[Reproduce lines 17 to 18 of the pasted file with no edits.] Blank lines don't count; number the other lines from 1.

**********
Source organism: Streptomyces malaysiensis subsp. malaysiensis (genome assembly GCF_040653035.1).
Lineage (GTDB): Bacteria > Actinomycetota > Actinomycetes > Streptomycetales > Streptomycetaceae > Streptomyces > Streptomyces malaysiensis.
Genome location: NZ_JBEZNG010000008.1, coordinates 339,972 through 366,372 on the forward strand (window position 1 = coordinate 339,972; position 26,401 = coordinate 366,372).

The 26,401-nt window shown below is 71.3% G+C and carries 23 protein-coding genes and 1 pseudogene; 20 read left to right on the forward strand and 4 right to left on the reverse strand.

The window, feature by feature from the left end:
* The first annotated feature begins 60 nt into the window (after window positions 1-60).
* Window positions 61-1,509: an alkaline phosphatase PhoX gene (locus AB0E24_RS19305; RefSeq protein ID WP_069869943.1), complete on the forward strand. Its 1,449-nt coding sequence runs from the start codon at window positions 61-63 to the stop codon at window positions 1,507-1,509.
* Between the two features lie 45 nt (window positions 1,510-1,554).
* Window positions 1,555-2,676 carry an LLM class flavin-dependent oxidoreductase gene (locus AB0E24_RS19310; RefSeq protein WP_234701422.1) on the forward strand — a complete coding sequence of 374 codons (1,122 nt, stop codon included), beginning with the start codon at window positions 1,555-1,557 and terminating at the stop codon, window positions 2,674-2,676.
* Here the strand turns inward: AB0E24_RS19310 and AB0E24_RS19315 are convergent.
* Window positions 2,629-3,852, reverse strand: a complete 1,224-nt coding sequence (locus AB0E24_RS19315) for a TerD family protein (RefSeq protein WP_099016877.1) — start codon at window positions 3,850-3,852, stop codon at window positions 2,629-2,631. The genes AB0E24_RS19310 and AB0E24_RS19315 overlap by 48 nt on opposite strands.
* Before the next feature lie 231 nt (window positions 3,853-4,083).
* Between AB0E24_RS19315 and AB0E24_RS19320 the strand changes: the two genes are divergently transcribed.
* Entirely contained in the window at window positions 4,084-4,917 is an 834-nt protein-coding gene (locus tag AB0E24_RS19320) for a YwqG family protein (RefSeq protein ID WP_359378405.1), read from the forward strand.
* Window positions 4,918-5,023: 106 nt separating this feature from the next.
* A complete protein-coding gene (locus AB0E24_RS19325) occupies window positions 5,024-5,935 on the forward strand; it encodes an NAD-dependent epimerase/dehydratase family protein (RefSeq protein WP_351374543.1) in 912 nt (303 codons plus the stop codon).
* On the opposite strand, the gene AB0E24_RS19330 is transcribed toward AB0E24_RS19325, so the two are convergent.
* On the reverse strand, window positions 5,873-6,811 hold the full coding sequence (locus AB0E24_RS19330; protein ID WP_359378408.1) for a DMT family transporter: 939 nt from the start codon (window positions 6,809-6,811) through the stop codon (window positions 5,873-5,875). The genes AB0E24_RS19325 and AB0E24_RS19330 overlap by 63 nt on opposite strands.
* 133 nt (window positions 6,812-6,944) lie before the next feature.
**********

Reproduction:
* On the opposite strand, the gene AB0E24_RS19330 is transcribed toward AB0E24_RS19325, so the two are convergent.
* On the reverse strand, window positions 5,873-6,811 hold the full coding sequence (locus AB0E24_RS19330; protein ID WP_359378408.1) for a DMT family transporter: 939 nt from the start codon (window positions 6,809-6,811) through the stop codon (window positions 5,873-5,875). The genes AB0E24_RS19325 and AB0E24_RS19330 overlap by 63 nt on opposite strands.